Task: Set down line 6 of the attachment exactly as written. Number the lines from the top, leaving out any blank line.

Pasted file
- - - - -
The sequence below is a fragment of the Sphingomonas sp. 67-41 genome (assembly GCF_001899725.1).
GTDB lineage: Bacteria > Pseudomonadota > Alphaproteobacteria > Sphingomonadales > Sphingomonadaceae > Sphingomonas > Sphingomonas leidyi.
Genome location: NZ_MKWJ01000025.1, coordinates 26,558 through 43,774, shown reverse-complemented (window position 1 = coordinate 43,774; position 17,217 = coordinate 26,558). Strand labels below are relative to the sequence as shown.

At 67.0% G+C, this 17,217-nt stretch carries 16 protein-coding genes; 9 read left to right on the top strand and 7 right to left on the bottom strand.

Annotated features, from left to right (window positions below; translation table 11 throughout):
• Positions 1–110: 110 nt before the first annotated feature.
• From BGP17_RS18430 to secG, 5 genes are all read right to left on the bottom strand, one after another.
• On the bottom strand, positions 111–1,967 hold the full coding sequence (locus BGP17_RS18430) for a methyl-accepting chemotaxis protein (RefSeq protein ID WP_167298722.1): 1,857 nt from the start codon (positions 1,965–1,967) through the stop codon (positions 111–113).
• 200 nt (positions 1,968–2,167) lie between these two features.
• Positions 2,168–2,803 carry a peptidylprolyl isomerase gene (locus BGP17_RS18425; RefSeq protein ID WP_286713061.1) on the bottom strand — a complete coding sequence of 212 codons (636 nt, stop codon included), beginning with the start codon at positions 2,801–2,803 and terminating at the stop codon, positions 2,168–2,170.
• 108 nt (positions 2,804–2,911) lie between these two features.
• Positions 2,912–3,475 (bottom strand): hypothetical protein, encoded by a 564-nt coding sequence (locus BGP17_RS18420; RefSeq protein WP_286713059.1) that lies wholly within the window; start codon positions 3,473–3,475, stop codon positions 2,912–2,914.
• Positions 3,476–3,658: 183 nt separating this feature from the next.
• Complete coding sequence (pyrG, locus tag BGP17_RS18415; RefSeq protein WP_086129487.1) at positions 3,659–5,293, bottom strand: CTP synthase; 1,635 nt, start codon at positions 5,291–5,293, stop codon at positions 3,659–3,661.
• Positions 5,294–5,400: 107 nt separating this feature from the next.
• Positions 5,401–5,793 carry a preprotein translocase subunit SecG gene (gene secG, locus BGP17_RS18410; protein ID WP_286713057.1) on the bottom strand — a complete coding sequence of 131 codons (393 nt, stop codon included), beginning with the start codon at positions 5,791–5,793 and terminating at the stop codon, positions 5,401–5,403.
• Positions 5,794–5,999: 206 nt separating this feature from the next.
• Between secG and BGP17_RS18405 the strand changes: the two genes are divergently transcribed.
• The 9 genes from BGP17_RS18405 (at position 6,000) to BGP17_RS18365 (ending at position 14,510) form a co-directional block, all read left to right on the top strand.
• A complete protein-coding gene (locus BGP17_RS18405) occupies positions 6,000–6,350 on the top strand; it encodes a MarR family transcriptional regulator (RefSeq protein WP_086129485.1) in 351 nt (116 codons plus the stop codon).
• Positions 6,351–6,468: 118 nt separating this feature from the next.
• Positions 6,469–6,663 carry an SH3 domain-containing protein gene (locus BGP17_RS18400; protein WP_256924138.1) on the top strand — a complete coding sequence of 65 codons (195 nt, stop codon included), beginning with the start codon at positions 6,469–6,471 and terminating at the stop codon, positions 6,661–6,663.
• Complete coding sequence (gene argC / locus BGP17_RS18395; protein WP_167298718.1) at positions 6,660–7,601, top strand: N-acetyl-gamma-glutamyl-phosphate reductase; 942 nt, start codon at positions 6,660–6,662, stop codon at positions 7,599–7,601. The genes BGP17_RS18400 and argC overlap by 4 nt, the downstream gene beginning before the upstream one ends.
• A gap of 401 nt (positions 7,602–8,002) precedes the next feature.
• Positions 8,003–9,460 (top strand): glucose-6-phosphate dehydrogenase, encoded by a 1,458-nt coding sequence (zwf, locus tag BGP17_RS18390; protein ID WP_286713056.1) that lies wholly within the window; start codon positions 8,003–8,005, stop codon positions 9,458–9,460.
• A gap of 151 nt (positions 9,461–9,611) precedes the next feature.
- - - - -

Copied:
• Positions 1–110: 110 nt before the first annotated feature.